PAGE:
Caldwell Stone Co uses tailgates for short-distance hauling

U.S. company Caldwell Stone Co. has turned to tailgates as a long-term solution for short-distance hauling – in a report by our sister title Aggregates Business

Everybody does it: try to carry as much as possible without dropping, spilling or breaking anything. It’s human nature to load up with as much as possible to reduce the number of trips and save time. When carrying groceries into the house, for example, no one makes three trips if they can find a way to carry extra bags and complete the job in two.

For hauling aggregates, increasing load capacity is about more than saving time; it’s about increasing revenue. However, in the case of Caldwell Stone Co. in Danville, Kentucky, the risk of spilling debris on a paved highway results in loads reaching a point of diminishing return before achieving each truck’s rated capacity.

“I can see a truck crossing the road now,” says Clay Albright, vice president at Caldwell, while looking out over the quarry from the main office. “Our trucks don’t haul more than a half mile from the stockpile to neighbouring asphalt and cement plants, but we have to be extra careful to not over fill.”

Albright is referring to the danger — and clean-up expense — of spilling aggregates onto a public blacktop. While their articulated trucks are rated at 35 tons, they are forced to either under haul to prevent spillage or find a way to carry more with each trip.

A Century of Caldwell

Caldwell Stone Co. began in the 1920s, and nearly 50 years ago, Clay Albright’s grandfather purchased the quarry from the founder, W.P. Caldwell.

“I’m third generation,” Albright says. “I started mowing the grass here as a teen and have been full time since finishing college in 2006, not long after my granddad passed away.”

Albright’s father and grandfather kept the quarry’s focus solely on extracting and crushing stone. As a result, a block plant, ready-mix plant and asphalt plant — which all rely on Caldwell Stone for raw material — established themselves adjacent to the quarry.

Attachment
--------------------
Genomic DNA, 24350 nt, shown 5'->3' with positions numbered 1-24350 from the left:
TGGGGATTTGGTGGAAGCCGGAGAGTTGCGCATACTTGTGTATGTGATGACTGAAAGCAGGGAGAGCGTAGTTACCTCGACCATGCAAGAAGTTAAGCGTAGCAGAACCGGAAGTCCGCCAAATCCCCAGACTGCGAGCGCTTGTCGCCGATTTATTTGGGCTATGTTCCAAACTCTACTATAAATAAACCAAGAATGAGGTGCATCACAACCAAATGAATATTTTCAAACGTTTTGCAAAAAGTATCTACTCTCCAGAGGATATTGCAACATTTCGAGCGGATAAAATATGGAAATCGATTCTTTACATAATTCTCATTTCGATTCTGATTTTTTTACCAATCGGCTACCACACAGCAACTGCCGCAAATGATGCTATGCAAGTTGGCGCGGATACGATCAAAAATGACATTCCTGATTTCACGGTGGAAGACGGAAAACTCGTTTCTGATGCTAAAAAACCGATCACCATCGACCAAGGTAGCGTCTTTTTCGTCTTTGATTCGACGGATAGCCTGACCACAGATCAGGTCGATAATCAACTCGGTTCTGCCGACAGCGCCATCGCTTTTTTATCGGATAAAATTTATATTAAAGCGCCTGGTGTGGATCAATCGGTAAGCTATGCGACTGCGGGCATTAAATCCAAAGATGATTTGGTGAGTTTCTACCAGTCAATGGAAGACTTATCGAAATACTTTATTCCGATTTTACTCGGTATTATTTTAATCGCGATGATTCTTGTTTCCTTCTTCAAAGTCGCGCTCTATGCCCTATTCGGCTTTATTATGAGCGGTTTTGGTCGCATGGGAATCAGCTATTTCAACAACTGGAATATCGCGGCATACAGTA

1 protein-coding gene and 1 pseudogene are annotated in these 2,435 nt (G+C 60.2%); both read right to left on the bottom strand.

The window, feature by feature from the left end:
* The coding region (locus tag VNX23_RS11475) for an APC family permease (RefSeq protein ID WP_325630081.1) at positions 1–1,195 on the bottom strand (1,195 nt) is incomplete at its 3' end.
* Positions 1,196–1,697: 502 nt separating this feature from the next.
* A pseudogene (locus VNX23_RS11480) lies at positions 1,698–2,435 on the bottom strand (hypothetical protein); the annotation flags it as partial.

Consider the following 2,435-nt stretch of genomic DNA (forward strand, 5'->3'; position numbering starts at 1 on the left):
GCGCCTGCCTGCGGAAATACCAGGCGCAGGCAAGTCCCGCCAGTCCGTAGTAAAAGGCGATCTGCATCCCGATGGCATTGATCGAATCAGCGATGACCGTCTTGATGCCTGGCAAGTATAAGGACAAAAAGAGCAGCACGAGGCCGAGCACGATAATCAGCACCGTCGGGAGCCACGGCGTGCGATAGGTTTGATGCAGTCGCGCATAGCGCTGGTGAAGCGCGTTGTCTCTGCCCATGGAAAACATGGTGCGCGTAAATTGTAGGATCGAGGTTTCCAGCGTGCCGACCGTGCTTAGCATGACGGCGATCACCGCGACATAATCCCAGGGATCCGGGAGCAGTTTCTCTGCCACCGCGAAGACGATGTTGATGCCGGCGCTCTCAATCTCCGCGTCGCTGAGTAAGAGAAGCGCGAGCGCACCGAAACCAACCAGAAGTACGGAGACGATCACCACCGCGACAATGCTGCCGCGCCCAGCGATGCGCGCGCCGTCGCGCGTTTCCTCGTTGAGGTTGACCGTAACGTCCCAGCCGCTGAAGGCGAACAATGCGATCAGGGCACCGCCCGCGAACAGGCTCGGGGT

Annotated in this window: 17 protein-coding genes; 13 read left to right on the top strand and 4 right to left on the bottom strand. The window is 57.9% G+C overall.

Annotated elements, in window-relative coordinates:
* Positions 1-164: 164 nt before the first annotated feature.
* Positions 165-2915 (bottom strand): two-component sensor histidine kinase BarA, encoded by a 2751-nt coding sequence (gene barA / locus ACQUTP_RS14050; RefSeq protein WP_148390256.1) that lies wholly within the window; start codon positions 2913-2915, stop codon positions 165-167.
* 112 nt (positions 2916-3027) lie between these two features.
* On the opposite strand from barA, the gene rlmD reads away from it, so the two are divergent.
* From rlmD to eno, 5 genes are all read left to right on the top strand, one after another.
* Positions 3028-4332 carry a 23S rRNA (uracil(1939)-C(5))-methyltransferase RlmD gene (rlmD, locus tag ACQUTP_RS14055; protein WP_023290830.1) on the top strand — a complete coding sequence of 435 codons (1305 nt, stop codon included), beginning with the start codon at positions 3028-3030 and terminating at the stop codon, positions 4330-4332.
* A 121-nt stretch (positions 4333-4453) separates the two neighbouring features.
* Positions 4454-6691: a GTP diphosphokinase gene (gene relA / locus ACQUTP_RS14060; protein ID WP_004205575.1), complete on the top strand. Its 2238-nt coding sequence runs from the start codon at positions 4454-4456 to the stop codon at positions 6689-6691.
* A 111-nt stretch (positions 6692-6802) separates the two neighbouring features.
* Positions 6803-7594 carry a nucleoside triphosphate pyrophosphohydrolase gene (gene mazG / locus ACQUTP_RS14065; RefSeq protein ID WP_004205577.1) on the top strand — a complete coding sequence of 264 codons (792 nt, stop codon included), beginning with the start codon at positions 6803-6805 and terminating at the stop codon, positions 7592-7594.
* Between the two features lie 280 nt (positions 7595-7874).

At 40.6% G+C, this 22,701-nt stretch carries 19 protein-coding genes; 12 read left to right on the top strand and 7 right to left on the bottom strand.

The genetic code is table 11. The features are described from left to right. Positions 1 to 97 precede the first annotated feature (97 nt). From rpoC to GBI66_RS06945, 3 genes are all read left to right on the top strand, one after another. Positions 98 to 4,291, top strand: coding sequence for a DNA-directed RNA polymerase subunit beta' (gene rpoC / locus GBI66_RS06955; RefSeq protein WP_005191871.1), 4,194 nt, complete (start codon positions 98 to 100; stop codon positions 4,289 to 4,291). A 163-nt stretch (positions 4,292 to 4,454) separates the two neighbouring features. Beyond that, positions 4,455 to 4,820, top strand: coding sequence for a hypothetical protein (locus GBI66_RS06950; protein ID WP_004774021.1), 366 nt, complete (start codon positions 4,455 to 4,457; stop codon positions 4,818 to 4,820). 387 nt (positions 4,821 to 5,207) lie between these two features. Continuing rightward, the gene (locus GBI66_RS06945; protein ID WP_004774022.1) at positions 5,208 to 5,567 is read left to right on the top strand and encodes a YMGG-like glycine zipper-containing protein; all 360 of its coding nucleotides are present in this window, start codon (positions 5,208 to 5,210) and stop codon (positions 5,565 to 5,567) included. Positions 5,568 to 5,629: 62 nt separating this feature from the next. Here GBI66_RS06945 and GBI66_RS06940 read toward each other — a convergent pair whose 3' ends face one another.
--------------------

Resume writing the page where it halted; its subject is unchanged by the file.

Thanks to their close proximity, Albright’s trucks deliver crushed aggregate directly to the neighbouring plants and — despite traveling a short distance on a county blacktop — are able to do so using their articulated dump trucks.

“As soon as our trucks exit the property, they cross the blacktop and head uphill to the asphalt and cement plants,” he explains.

While spilled material equates to lost revenue for any operation, Caldwell Stone is especially careful to avoid spilling on the public roadway.

“Going up the hill, rocks shift in the back and, if the truck’s at capacity, materials inevitably spill out,” Albright says. “To prevent that, we need to fill trucks to less than their rated capacity or equip each with a tailgate.”

Without tailgates, Albright estimates their 35-ton A35C Volvo hauls, on average, 25 to 30 tons, depending on the materials — a problem the quarry has been dealing with for decades.

To combat this, Caldwell added tailgates to some trucks, but experienced mixed results.

Tailgate Trial and Error

Before Albright joined the quarry full time, his father and grandfather bought tailgates for the Volvo dump trucks, which deliver to the nearby plants. While he doesn’t recall the brand or year the tailgates were purchased, he hasn’t forgotten the hassle of keeping up with repairs.

Leaving the quarry, large rocks would tumble down the bed and hit the tailgate, breaking frame welds and cables. Then, according to Albright, during a period of heavy stripping, the tailgates were damaged so frequently and severely that they were bending and breaking off the frame.

“Initially we kept up with repairs. We’d remove the tailgate — which takes about an hour — repair the welds and straighten out the dents and other damage. Eventually, though, they became so bent out of shape that we gave up,” he explains.

During the past dozen years, he estimates the tailgates were a problem for six to eight of those years. For the last few years, the tailgates have sat abandoned and defeated, leaning against the side of a building.

“In the end, they were more work to maintain than they were worth,” Albright says. “If we didn’t know better, we may have kept repairing them, but we know from experience how a good tailgate should hold up.”

After all, they have a benchmark for comparison.

Contrasting Tailgates